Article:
Atomic Assurance

by Alexander Lanoszka Cornell University Press (November 15, 2018)

Do alliances curb efforts by states to develop nuclear weapons? Atomic Assurance looks at what makes alliances sufficiently credible to prevent nuclear proliferation; how alliances can break down and so encourage...


Empire of Hope

by David Leheny Cornell University Press (November 15, 2018)

Empire of Hope asks how emotions become meaningful in political life. In a diverse array of cases from recent Japanese history, David Leheny shows how sentimental portrayals of the nation and its global role...


Taming Japan's Deflation

by Gene Park, Saori N. Katada, Giacomo Chiozza & Yoshiko Kojo Cornell University Press (November 15, 2018)

Bolder economic policy could have addressed bouts of deflation in post-Bubble Japanese history, write Gene Park, Saori N. Katada, Giacomo Chiozza, and Yoshiko Kojo in Taming Japan’s Deflation. Despite warnings...


The Commander's Dilemma

by Amelia Hoover Green Cornell University Press (October 15, 2018)

Why do some military and rebel groups commit many types of violence, creating an impression of senseless chaos, whereas others carefully control violence against civilians? A classic catch-22 faces the leaders...


The Rise and Decline of the American Century

by William O. Walker Iii Cornell University Press (October 15, 2018)

In 1941 the magazine publishing titan Henry R. Luce urged the nation’s leaders to create an American Century. But in the post-World-War-II era proponents of the American Century faced a daunting task. Even...


National Secession

by Philip G. Roeder Cornell University Press (October 15, 2018)

How do some national-secessionist campaigns get on the global agenda whereas others do not? Which projects for new nation-states, Philip Roeder asks, give rise to mayhem in the politics of existing states? National...


Rising Titans, Falling Giants

by Joshua R. Itzkowitz Shifrinson Cornell University Press (September 15, 2018)

As a rising great power flexes its muscles on the political-military scene it must examine how to manage its relationships with states suffering from decline; and it has to do so in a careful and strategic manner....


To Build as Well as Destroy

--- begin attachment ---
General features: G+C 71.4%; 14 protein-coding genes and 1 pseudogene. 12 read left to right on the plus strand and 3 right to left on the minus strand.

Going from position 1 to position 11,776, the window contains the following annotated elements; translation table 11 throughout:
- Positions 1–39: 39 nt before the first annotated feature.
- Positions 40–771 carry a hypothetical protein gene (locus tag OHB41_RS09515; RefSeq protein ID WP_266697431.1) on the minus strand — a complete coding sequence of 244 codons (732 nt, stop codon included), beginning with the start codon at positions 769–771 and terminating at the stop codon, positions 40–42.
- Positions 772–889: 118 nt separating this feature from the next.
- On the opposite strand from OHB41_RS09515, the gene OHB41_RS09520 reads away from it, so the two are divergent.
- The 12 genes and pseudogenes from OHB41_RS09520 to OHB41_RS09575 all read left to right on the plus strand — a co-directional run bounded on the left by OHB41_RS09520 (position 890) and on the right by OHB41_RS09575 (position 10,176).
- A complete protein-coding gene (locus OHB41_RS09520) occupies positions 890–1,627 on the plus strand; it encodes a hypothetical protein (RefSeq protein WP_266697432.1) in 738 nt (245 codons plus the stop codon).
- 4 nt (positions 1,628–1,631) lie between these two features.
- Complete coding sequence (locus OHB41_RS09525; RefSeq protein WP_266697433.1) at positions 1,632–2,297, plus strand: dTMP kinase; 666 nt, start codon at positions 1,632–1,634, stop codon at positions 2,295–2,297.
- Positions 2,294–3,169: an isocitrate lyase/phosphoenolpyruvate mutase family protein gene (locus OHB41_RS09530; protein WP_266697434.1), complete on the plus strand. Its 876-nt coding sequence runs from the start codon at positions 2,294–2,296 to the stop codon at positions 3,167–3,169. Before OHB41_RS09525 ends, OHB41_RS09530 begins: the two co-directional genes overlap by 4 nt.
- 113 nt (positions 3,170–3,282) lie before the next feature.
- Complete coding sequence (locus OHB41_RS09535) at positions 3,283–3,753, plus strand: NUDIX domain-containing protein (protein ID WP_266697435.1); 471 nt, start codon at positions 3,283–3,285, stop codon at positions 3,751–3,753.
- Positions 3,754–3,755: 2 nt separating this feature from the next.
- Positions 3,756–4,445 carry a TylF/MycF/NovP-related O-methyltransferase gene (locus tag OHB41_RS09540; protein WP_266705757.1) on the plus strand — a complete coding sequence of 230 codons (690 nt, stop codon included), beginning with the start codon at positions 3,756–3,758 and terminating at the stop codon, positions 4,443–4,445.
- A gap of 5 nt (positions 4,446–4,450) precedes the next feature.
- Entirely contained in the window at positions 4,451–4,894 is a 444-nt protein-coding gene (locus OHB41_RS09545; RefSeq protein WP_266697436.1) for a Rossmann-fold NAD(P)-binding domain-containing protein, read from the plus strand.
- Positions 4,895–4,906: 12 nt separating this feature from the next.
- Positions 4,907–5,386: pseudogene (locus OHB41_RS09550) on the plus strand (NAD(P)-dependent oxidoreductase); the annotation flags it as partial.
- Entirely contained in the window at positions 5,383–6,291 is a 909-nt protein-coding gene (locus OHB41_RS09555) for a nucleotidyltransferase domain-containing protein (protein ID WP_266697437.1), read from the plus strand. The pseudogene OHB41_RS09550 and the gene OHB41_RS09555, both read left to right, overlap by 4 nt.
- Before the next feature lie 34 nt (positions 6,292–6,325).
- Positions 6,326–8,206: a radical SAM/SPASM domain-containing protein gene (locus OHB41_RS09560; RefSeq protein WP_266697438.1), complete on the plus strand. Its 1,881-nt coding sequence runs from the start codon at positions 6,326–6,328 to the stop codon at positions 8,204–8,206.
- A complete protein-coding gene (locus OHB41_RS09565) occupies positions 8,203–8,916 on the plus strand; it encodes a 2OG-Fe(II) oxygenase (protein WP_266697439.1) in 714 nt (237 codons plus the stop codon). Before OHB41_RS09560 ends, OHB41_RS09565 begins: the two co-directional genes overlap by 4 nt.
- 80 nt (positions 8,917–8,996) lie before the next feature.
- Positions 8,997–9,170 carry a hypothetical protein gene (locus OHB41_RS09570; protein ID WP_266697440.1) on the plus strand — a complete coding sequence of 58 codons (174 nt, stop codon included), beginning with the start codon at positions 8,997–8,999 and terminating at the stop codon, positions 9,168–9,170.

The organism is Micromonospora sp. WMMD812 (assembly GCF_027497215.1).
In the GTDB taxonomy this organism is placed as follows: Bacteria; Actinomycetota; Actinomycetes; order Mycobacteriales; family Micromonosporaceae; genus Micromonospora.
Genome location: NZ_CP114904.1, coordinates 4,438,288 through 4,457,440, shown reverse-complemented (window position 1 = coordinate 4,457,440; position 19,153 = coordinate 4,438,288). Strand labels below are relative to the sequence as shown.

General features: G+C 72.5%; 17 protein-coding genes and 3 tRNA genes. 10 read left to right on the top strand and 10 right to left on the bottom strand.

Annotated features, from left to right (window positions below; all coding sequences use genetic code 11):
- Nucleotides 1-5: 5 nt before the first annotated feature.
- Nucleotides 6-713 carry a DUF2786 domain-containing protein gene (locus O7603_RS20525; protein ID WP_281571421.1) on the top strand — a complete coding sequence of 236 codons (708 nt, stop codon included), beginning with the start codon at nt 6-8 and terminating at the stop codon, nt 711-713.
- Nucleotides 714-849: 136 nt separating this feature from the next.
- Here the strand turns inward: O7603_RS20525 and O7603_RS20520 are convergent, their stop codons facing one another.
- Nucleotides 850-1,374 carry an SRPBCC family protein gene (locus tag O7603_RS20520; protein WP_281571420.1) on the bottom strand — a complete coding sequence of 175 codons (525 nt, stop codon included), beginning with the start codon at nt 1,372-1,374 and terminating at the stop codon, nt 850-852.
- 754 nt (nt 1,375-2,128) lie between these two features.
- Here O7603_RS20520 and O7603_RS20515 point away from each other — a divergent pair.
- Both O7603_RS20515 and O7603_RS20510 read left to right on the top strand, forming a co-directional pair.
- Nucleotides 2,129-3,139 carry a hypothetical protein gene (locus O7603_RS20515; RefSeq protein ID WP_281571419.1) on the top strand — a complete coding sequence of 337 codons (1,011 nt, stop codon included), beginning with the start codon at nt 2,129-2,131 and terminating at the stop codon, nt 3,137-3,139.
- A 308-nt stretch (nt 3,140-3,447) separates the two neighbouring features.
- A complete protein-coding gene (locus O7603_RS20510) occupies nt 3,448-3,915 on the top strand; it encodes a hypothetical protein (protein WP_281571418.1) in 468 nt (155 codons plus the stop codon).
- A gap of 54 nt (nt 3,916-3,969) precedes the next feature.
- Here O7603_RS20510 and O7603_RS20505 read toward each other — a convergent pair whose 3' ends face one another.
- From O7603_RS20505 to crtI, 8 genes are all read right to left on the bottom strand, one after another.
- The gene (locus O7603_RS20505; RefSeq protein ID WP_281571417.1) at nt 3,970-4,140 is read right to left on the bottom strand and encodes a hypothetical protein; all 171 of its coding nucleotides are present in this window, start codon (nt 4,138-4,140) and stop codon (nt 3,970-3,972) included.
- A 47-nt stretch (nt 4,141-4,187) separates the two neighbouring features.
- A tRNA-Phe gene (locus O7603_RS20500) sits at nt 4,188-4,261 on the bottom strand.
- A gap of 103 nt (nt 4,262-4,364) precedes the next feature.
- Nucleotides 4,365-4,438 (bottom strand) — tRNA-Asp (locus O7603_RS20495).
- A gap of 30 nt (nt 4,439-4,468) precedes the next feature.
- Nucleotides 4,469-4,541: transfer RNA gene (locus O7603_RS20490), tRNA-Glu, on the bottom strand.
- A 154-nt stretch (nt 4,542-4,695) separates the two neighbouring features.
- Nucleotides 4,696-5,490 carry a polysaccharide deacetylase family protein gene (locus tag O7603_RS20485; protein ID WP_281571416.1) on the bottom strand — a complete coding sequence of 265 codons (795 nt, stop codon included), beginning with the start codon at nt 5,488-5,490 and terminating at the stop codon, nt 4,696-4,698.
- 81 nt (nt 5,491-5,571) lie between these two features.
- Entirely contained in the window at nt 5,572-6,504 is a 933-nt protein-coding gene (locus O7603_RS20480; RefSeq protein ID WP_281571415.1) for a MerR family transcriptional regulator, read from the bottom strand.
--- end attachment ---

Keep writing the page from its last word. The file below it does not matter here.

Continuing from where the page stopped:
by Andrew J. Gawthorpe Cornell University Press (December 15, 2018)

For years, the "better war" school of thought has argued that the United States built a legitimate and viable non-Communist state in South Vietnam in the latter years of the Vietnam War, and that it was only...


The Experts' War on Poverty

by Romain D. Huret & John Angell Cornell University Press (October 15, 2018)

In the critically acclaimed La Fin de la Pauverté, Romain D. Huret identifies a network of experts who were dedicated to the post-World War II battle against poverty in the United States. John Angell’s translation...


Understanding Others

by Dominick LaCapra Cornell University Press (September 15, 2018)

To what extent do we and can we understand others—other peoples, species, times, and places? What is the role of others within ourselves, epitomized in the notion of unconscious forces? Can we come to terms...


The Smile of the Human Bomb

by Gideon Aran & Jeffrey Green Cornell University Press (September 15, 2018)

In 2017, nearly six thousand people were killed in suicide attacks across the world.

In The Smile of the Human Bomb, Gideon Aran dissects the moral logic of the suicide terrorism that led to those deaths. The...


Politics under the Influence

by Anna L. Bailey Cornell University Press (September 15, 2018)

"You know just how serious a problem alcoholism has become for our country. Frankly speaking, it has taken on the proportions of a national disaster." So spoke Russian President Dmitry Medvedev in 2009 as the...


Good Governance Gone Bad

by Darius Ornston Cornell University Press (October 15, 2018)